By Willard Warren
Mechanical devices are torture-tested to the breaking point to avoid massive failures in the field and expensive recalls, and yet disasters slip through—i.e.: seat belts, ignition switches and overheated lamps in street lighting luminaires. However, it’s inhumane to similarly test human beings, so, sadly, we learn after long usage that some horrors like smoking, DDT, carbon emissions and maybe even climate change, can be dangerous for our species. We’re also told that daily eyestrain has no cumulative effect, and that we recover after a night’s sleep. However, night workers can be physically harmed by the continued disruption of their circadian rhythms and while we hope that long exposure to self-illuminated monitor screens is benign, only time will tell.
ELSEWHERE, FOR INTERESTING REPORTS related to the potential long-term relationship between quality of light and health have been issued. The first, titled “The Impact of Lighting and Views on the Workplace of the Future,” was written by Kevin Van Den Wymelenberg and his associates at the University of Oregon’s Energy Studies in Buildings Lab, who did an exhaustive study of 88 peer-reviewed, published papers written by lighting experts on the “significant energy benefits associated with daylighting and personal lighting control.” They extracted some very astute observations, such as: “While increased daylight exposure can yield significant positive effects, care must be taken to mitigate the potential for glare,” and “Attempts to improve visual comfort could have a negative overall effect if they adversely impact thermal and acoustic comfort” because our human senses are interdependent.
The researchers recommend a complementary approach using a combination of automated solar and electric lighting control systems along with personal controls…“to help modulate illumination, glare, solar gain, access to view and circadian stimulus, to produce individualized, comfortable, and healthy visual environments.”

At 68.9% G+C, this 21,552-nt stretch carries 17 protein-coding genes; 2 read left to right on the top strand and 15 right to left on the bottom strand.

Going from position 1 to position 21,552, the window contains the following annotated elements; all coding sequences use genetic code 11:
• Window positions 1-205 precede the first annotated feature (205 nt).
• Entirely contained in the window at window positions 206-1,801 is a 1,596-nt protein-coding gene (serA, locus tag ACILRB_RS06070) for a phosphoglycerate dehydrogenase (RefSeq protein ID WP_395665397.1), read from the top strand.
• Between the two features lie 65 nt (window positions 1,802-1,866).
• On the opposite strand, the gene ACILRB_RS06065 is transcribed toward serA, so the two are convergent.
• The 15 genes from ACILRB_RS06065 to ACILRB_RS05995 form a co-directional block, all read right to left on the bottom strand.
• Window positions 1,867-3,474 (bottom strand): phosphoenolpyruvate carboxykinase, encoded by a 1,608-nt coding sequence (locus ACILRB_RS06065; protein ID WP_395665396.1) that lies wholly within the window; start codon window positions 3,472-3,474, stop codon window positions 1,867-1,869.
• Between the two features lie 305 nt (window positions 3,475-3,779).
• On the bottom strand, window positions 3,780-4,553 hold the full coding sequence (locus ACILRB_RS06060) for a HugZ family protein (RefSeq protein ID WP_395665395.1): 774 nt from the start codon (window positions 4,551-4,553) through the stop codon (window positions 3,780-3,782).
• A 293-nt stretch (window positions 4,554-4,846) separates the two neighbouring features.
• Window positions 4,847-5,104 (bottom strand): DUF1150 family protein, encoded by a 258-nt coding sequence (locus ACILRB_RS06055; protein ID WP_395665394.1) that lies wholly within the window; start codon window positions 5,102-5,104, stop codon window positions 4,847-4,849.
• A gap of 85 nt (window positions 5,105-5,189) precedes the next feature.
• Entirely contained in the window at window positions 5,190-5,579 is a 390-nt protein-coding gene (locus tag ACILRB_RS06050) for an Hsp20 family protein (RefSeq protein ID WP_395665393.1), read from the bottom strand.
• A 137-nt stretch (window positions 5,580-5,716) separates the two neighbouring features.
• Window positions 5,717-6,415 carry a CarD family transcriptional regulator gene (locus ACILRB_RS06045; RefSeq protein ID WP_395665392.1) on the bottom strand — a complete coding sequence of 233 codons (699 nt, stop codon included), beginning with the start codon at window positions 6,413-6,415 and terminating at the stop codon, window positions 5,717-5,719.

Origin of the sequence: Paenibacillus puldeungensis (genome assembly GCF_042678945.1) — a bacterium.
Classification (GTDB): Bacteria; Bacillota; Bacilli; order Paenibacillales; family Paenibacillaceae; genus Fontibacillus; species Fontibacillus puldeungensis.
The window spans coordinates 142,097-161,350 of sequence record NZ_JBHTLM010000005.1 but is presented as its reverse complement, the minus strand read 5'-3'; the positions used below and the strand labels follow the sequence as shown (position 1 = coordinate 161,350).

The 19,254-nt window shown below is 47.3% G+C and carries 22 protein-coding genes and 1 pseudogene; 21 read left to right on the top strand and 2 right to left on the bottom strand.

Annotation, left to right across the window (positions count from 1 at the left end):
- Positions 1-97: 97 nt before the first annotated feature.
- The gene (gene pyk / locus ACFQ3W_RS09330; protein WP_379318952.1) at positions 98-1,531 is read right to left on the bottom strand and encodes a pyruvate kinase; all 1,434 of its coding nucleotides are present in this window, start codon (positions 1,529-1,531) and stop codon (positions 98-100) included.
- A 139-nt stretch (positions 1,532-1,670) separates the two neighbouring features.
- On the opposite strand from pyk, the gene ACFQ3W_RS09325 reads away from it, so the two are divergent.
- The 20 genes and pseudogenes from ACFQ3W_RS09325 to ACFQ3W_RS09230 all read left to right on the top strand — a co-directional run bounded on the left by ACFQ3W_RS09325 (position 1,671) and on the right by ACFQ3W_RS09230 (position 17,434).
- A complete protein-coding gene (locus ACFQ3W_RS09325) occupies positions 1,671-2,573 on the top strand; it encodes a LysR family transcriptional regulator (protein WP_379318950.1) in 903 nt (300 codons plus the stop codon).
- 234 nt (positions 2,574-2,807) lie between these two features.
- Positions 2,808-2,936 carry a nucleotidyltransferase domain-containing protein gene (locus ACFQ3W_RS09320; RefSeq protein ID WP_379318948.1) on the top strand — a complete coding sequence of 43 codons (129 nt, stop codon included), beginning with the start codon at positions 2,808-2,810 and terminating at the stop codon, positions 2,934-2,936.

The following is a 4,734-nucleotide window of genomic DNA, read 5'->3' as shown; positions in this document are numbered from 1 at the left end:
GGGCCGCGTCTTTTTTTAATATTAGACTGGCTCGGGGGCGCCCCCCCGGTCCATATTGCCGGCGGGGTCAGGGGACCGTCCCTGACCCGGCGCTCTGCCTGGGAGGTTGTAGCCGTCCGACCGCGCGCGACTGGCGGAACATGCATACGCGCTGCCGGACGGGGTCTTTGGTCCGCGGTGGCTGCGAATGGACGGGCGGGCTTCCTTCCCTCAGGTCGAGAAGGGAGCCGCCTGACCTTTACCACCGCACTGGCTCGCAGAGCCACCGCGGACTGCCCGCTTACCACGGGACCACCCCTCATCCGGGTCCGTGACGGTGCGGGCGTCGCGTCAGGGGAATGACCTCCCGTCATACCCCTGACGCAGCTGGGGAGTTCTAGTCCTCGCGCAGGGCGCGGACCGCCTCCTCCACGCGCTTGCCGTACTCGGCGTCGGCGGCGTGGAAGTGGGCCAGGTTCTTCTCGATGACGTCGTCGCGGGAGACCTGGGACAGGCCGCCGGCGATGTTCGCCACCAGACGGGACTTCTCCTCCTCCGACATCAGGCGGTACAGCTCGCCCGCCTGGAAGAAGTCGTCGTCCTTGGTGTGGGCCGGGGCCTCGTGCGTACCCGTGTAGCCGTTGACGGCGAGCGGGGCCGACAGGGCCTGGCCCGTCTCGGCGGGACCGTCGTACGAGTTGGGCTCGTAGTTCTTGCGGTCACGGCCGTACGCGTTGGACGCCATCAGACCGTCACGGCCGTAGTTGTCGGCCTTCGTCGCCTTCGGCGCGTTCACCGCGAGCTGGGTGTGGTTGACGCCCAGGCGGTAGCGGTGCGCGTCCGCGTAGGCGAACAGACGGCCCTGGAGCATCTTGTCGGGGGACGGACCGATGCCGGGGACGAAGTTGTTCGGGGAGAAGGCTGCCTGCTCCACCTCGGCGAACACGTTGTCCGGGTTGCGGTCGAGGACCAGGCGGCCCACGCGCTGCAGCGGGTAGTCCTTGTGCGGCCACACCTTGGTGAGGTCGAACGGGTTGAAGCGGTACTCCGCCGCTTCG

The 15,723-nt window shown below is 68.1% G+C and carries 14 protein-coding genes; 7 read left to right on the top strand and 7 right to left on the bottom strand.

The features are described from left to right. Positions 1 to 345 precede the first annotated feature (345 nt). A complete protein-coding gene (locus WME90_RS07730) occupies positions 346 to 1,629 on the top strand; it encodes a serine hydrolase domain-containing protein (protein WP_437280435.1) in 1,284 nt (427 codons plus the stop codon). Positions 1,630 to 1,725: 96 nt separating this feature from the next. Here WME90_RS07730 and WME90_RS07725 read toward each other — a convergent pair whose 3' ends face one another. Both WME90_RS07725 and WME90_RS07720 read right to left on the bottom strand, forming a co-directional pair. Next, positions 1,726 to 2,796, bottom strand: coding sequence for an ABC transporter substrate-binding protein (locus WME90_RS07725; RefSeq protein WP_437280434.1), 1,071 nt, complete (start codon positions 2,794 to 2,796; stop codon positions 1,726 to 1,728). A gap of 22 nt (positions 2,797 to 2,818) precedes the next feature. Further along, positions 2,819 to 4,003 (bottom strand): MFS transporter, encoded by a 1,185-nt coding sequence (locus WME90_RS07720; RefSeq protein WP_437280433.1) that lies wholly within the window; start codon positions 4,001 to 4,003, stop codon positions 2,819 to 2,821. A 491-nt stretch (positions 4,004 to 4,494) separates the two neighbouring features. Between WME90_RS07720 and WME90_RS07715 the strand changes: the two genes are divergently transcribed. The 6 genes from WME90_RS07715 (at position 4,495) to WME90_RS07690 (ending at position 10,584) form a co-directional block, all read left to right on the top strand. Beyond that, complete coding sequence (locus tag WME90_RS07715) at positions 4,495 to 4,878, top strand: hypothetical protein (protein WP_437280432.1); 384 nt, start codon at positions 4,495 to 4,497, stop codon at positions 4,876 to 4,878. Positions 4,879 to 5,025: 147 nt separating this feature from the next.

The second was one of three articles published in the IES’s online Forum for Illumination Research, Engineering, and Science (FIRES). In “In Defense of Lighting Quality,” Darcie Chinnis, senior associate at HLB Lighting Design, wrote: “Lighting is often described as a balance of engineering and art—where creative aspirations are balanced with functional needs and ultimately often limited by energy code requirements. All too often, quality of lighting is seen as an option rather than a requirement. As lighting products continue to improve, we can make significant reductions to the energy required to meet our quantity requirements,” but, “the quality of the lighting should hold equal stature to the engineering effort. Are we as an industry ready to argue why watts per sq ft is not the only criterion? Are we ready to defend that position with research and data that support an economic case for lighting quality?”
In another FIRES article, “The Elusive Discomfort Glare Metric,” author Naomi J. Miller of the Pacific Northwest National Laboratory cited six factors in the Glare Metrics calculation that make it “elusive”—(1) The luminance of the glare source from the vantage point of the viewer. “One must make assumptions about whether the luminaire aperture, the flashed reflector area, or the summed area of the LED sources constitutes the luminous area,” Miller writes; (2) The size, in solid angle, of the glare source from the vantage point of the viewer; (3) The background luminance of the area beyond the glare source; (4) The adaptation luminance of the viewer; (5) The angular deviation of the glare source relative to the viewer’s line of sight; and (6) The accumulated glare when there’s a number of glare sources within the field of view. Miller concluded that the issues posed are not easily solved, however, “We’re hoping we’re on the right track to get a practical calculation method for luminous area values used in glare metrics that can be more predictive of discomfort glare.”
The third FIRES article was a companion piece to Miller’s paper entitled “Discomfort Glare Metrics: Elusive, But Not Illusive” by John D. Bullough of the Lighting Research Center at RPI. Bullough indicated that there are measures that can be taken to address Miller’s quest for a less elusive discomfort glare metric, but be aware: “Precise predictions of discomfort glare will never be possible because sensations of discomfort are also impacted by psychological factors such as aesthetics; beautiful glare sources are less ‘glaring’ than ugly ones,” and visual performance is difficult when tasks have low contrast—and oncoming headlights are more “glaring” on unfamiliar roads than on the familiar commute home. “Still,” Bullough writes, “such a metric or metrics will be useful for relative comparisons between and among different configurations.”
THIS IS NOT AN ACADEMIC ISSUE. The Big Data collectors want to remotely monitor all environmental data with sensors embedded in luminaires, while Big Brother wants to remotely control those data, but that’s counter to personal control, and won’t work. Our European colleagues are using less general lighting and more occupant-controlled task lighting in workspaces. Furthermore, while Big Brother has to follow energy codes, it does not have any concern for the qualitative recommendations on glare control by the IES, and if it controls the choice and location of the luminaires, the public will suffer and so will the IES. A glare metric is necessary to reduce glare, improve vision and leave the quality of the lighting systems in the hands of lighting professionals while still conserving energy.